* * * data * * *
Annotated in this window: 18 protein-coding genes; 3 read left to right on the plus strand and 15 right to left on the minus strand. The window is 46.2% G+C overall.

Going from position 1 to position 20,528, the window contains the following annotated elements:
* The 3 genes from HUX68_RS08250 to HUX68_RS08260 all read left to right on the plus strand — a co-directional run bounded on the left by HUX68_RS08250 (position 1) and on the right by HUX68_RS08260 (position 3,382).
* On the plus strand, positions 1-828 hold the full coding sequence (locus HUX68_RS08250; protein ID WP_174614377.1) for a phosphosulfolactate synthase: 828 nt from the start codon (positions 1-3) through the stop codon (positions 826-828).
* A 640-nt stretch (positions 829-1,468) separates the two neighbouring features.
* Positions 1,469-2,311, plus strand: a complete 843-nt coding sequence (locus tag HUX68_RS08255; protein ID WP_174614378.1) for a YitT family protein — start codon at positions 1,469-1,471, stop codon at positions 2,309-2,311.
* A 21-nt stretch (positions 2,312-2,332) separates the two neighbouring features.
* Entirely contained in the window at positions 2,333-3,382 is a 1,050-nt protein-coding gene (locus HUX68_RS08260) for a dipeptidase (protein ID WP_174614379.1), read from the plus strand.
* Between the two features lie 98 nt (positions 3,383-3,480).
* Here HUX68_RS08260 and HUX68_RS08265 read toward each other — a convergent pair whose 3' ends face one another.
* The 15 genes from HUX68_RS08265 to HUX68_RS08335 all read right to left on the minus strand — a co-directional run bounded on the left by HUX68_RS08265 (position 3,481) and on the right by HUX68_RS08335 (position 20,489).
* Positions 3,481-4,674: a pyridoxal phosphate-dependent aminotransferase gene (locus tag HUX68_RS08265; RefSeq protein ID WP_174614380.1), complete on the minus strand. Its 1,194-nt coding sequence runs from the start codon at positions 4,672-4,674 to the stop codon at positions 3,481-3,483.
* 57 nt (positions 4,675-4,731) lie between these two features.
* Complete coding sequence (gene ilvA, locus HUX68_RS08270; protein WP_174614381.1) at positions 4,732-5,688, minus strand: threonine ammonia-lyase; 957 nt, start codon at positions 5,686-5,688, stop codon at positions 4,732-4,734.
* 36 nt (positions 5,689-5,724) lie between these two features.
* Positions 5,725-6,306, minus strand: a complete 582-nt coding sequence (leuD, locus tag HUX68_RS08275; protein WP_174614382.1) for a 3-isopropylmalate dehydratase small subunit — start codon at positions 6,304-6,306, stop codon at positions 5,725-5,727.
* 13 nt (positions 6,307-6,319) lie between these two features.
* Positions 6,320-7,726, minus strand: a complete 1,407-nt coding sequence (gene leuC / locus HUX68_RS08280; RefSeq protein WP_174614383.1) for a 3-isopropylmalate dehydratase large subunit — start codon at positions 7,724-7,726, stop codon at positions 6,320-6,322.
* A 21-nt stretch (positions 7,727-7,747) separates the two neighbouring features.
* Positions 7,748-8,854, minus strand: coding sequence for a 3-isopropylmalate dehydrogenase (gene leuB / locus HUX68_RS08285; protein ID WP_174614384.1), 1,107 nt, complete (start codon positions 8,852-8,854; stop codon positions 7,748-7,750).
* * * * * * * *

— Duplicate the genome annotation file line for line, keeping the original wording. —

Annotated in this window: 18 protein-coding genes; 3 read left to right on the plus strand and 15 right to left on the minus strand. The window is 46.2% G+C overall.

Going from position 1 to position 20,528, the window contains the following annotated elements:
* The 3 genes from HUX68_RS08250 to HUX68_RS08260 all read left to right on the plus strand — a co-directional run bounded on the left by HUX68_RS08250 (position 1) and on the right by HUX68_RS08260 (position 3,382).
* On the plus strand, positions 1-828 hold the full coding sequence (locus HUX68_RS08250; protein ID WP_174614377.1) for a phosphosulfolactate synthase: 828 nt from the start codon (positions 1-3) through the stop codon (positions 826-828).
* A 640-nt stretch (positions 829-1,468) separates the two neighbouring features.
* Positions 1,469-2,311, plus strand: a complete 843-nt coding sequence (locus tag HUX68_RS08255; protein ID WP_174614378.1) for a YitT family protein — start codon at positions 1,469-1,471, stop codon at positions 2,309-2,311.
* A 21-nt stretch (positions 2,312-2,332) separates the two neighbouring features.
* Entirely contained in the window at positions 2,333-3,382 is a 1,050-nt protein-coding gene (locus HUX68_RS08260) for a dipeptidase (protein ID WP_174614379.1), read from the plus strand.
* Between the two features lie 98 nt (positions 3,383-3,480).
* Here HUX68_RS08260 and HUX68_RS08265 read toward each other — a convergent pair whose 3' ends face one another.
* The 15 genes from HUX68_RS08265 to HUX68_RS08335 all read right to left on the minus strand — a co-directional run bounded on the left by HUX68_RS08265 (position 3,481) and on the right by HUX68_RS08335 (position 20,489).
* Positions 3,481-4,674: a pyridoxal phosphate-dependent aminotransferase gene (locus tag HUX68_RS08265; RefSeq protein ID WP_174614380.1), complete on the minus strand. Its 1,194-nt coding sequence runs from the start codon at positions 4,672-4,674 to the stop codon at positions 3,481-3,483.
* 57 nt (positions 4,675-4,731) lie between these two features.
* Complete coding sequence (gene ilvA, locus HUX68_RS08270; protein WP_174614381.1) at positions 4,732-5,688, minus strand: threonine ammonia-lyase; 957 nt, start codon at positions 5,686-5,688, stop codon at positions 4,732-4,734.
* 36 nt (positions 5,689-5,724) lie between these two features.
* Positions 5,725-6,306, minus strand: a complete 582-nt coding sequence (leuD, locus tag HUX68_RS08275; protein WP_174614382.1) for a 3-isopropylmalate dehydratase small subunit — start codon at positions 6,304-6,306, stop codon at positions 5,725-5,727.
* 13 nt (positions 6,307-6,319) lie between these two features.
* Positions 6,320-7,726, minus strand: a complete 1,407-nt coding sequence (gene leuC / locus HUX68_RS08280; RefSeq protein WP_174614383.1) for a 3-isopropylmalate dehydratase large subunit — start codon at positions 7,724-7,726, stop codon at positions 6,320-6,322.
* A 21-nt stretch (positions 7,727-7,747) separates the two neighbouring features.
* Positions 7,748-8,854, minus strand: coding sequence for a 3-isopropylmalate dehydrogenase (gene leuB / locus HUX68_RS08285; protein ID WP_174614384.1), 1,107 nt, complete (start codon positions 8,852-8,854; stop codon positions 7,748-7,750).